Superstitious Tools


A series of tools designed to help me complete a number of superstitions that I have learnt from other cultures while researching for this project.


By casting my body I have created objects that will only fit my body and be usable by me.

Told to me by Tansy:

In my days as a London waitress I worked in restaurant where I was the only British member of staff amongst 10 other staff, so we had a good mix of cultures.

One of my colleagues was from Czechoslovakia and her name was Zuzka.


After a busy shift, I was cleaning the crumbs from the tables and, not wanting to make a mess on the floor, I swept the crumbs into the palm of my hand.

“NO!” exclaimed Zuzka, “You mustn’t do that!”

“What?! What was I doing?” I asked rather puzzled.

“You must not sweep crumbs into hands or you will be poor forever!” She said.

“Eh?” I was confused. 

Then she explained, “think about it, you are giving yourself 

nothing but crumbs...”

In a funny kind of way this made sense. “But what shall I do with the crumbs?” I said.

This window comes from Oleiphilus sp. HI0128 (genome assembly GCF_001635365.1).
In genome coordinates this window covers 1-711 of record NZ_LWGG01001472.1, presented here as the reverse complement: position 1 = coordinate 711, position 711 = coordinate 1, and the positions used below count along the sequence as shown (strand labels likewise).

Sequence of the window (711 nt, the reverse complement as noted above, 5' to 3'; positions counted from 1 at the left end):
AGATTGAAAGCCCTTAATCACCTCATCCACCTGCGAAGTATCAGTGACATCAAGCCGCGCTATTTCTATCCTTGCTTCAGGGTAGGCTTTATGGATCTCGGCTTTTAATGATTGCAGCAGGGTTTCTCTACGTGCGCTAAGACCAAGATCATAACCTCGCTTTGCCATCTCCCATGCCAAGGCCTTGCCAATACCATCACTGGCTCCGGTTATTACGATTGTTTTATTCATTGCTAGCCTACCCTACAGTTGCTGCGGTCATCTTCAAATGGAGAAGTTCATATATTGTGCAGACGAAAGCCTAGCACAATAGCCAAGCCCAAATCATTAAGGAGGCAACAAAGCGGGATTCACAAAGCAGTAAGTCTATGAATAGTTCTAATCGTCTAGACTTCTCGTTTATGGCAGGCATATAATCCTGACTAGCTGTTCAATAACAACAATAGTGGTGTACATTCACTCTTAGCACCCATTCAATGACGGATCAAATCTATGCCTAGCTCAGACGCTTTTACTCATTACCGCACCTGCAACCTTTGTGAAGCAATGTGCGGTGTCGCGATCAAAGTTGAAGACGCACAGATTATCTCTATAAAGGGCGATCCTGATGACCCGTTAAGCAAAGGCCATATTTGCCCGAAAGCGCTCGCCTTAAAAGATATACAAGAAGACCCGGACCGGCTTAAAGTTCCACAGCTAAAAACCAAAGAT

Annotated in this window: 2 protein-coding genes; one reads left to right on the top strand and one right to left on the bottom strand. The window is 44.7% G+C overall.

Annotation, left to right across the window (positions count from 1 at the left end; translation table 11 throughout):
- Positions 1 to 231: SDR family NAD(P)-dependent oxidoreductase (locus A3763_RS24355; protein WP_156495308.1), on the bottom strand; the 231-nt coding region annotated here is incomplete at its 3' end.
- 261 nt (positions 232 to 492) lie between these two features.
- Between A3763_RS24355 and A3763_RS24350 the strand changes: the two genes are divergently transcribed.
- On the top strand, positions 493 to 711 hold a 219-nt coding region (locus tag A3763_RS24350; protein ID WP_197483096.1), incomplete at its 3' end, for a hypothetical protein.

Told to me by Michael


‘If you’re talking about death and you sneeze you must pull your left ear. I don’t know why you pull your left ear. It was something my mother said, and my grandparents too. It may have been a Jewish folk law, or an eastern European folk law, I don’t know.’

Told to me by Sakurako:

‘Hide your tummy button while it’ll thunder! If you do not, Japanese monster Oni will take your tummy button.’ This means ‘Take care of your body whom will not be cold, because the temperature will go down at the same time thundering.’

Told to me by Western Culture:

... This is a superstition that I have been aware of for as long as I can remember. Sometimes I perform the movement, in times of great worry and longing. But very rarely.

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I am proud to have been supported by the Start East Grant Programme, funded by the European Regional Development Fund and the Arts Council England Creative Local Growth Programme.